Shulman 66 explored this issue and, as many fans, suggests that it is already an accepted practice, and that some people even feel it is preferable. Sp a in Schaffhauser 7 states that there are fans who support a club un- conditionally, back its values against all odds, and yet refuse to follow the national team. The aforementioned triumph in South Africa, as well as the double title at the and Euro Cups play in favor of Athletic.
Notwithstanding, there are two factors conditioning their answers. Firstly, they underline the fact that it depends on the team, as most go against Valladolid, the capital city of the Autonomous Community, whose development and centralism is seen as going against their own interests. This is a striking example of intraregional rivalry through football. Here, maybe Salamanca, Valladolid, Numancia…a team gets relegated to second division, and we do not care that much. Thus, in the s they were amateur players, in the s they became professionalism, in the s the club recruited from other Basque provinces and Navarre as well.
This, however, is not a philosophy carved in stone, and its scope has shifted around throughout its centenarian history. Many of the interviewees would have loved to play for Athletic, and so they wonder why they cannot take part in it, and defend its jersey. The question of players with Basque antecedents also comes up. Every now and then, there is a debate about whether those born of Basque parents in the Basque diasporas could play for Athletic or not.
Co n clu s io n s Athletic Club, undoubtedly, plays a relevant role as a land and identity maker based on its policy highlighting the value for local talent in two directions: territory and youth academy. Although many can be the reasons to support a team from a distance family, social relations, childhood, success, particular footballers , the causes of attachment in a globalized soccer world for non-Basque fans are mainly addressed in one particular direction: a sense of belonging. Because it backs its own land and promotes local players, these followers see in Athletic a kind of example they would wish to see in their homeland.
As Castillo and Groves argue, Athletic is not seen as an institution that excludes foreigners, but rather a reaction against the globalization of football, and its counterproductive effects on sports. Las 24 Copas del Athletic Club Bilbao: BBK, Alabarces, Pablo. Buenos Aires: Prometeo Libros, Madrid: LID, El potrero, la pista y el ring.
Las patrias del deporte argentino. Cuenca, Nika. As, 22 Oct. Farred, Grant. Long distance love: a passion for football. Philadelphia: Temple University Press, Groves, Mark. Huizinga, Johan. Hom o ludens. The evolution of nationalist felings in Spanish football. Culturas en juego. Expressing identities in the Basque arena. Oxford: James Currey, Athletic Club. Goles y banderas. Ramonet, Ignacio. Schaffhauser, Phillippe. Shulman, Jonathan. Souza, Denaldo Alchorne de. O Brasil entra em cam po! New York: Routledge, Barcelona: Debate, One hundred years old project and its changes Like other national teams, Athletic is the ultimate arbiter of which bodies are included within the nation and which are not.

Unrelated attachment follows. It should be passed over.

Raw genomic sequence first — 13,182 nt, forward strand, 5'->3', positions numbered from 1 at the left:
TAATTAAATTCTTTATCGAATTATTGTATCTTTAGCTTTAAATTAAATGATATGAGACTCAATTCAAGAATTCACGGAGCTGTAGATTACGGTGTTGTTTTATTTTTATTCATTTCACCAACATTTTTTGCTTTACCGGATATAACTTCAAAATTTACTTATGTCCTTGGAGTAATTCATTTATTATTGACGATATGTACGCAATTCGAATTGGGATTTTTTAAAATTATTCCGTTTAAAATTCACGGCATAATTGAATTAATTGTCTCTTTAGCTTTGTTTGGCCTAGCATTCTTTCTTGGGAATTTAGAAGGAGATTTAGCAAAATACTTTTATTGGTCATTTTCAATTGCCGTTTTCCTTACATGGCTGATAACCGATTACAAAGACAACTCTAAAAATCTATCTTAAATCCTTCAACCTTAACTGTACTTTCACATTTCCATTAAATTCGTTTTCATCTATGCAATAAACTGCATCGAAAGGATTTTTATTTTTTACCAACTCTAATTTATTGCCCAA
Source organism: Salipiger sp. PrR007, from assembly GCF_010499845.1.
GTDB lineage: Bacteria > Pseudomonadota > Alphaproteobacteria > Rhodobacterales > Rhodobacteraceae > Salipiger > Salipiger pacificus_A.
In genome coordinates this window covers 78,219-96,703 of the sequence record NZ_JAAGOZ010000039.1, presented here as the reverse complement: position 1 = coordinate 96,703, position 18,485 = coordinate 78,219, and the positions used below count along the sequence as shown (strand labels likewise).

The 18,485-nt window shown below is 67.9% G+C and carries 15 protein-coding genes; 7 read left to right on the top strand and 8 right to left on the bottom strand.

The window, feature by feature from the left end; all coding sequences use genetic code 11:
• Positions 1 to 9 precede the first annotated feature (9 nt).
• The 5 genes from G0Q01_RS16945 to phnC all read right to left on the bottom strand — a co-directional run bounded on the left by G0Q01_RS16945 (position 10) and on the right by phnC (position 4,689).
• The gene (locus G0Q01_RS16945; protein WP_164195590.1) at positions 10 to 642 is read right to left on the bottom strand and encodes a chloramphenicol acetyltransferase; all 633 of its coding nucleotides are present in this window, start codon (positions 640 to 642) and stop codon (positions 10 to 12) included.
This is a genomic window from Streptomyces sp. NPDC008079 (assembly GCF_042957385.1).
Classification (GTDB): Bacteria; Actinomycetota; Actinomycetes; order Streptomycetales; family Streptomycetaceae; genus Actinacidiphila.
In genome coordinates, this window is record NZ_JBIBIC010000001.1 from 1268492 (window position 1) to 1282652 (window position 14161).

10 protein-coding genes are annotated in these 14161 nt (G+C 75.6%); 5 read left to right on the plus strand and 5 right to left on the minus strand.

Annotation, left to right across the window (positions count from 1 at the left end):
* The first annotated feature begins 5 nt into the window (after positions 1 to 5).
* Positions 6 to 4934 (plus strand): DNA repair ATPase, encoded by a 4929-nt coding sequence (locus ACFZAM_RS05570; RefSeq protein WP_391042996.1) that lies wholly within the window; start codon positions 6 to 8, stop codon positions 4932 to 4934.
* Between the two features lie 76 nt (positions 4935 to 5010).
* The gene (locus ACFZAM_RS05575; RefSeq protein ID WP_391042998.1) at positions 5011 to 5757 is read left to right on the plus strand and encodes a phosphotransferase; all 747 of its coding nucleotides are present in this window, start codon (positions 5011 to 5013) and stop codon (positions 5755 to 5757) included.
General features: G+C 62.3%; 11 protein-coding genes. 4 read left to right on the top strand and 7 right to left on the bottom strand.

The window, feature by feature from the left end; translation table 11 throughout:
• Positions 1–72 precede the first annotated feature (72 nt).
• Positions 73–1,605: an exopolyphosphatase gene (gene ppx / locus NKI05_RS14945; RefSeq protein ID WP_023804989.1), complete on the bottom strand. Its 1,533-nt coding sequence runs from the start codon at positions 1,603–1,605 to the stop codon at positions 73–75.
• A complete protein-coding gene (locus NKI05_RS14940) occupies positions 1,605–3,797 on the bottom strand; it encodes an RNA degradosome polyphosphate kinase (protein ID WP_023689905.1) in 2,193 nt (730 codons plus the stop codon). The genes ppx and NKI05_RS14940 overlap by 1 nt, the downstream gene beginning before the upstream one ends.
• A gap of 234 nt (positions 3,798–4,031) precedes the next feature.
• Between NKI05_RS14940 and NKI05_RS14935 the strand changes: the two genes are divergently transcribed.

Though he occupies an in-between space, that very in-between-ness gives him the space to create new meanings of what it means to be Basque. To the uninformed observer, these statements do not seem particularly odd or surprising — it makes sense that these men would root for the team of the city in which they live, even if they are immigrants. The question, then, becomes this: what sort of team is Athletic Club de Bilbao?
Why would it be odd for African immigrants to support it? The answer is simple: only Basques play for Athletic. Athletic Club employs an extraordinarily restrictive localist re- cruitment policy, restricting its player pool to those born or raised in the Basque Country. This policy, as well as other narratives of diffe- rence that have historical roots in Basque narrative discourse, have established Athletic as one of the foremost and most enduring symbols of Basque cultural nationalism. For most Spaniards or Basques , who tend to see Basqueness as implicitly white, it would seem incom- prehensible for these men to support a team that does not represent them at all — in fact, a team that actively excludes them.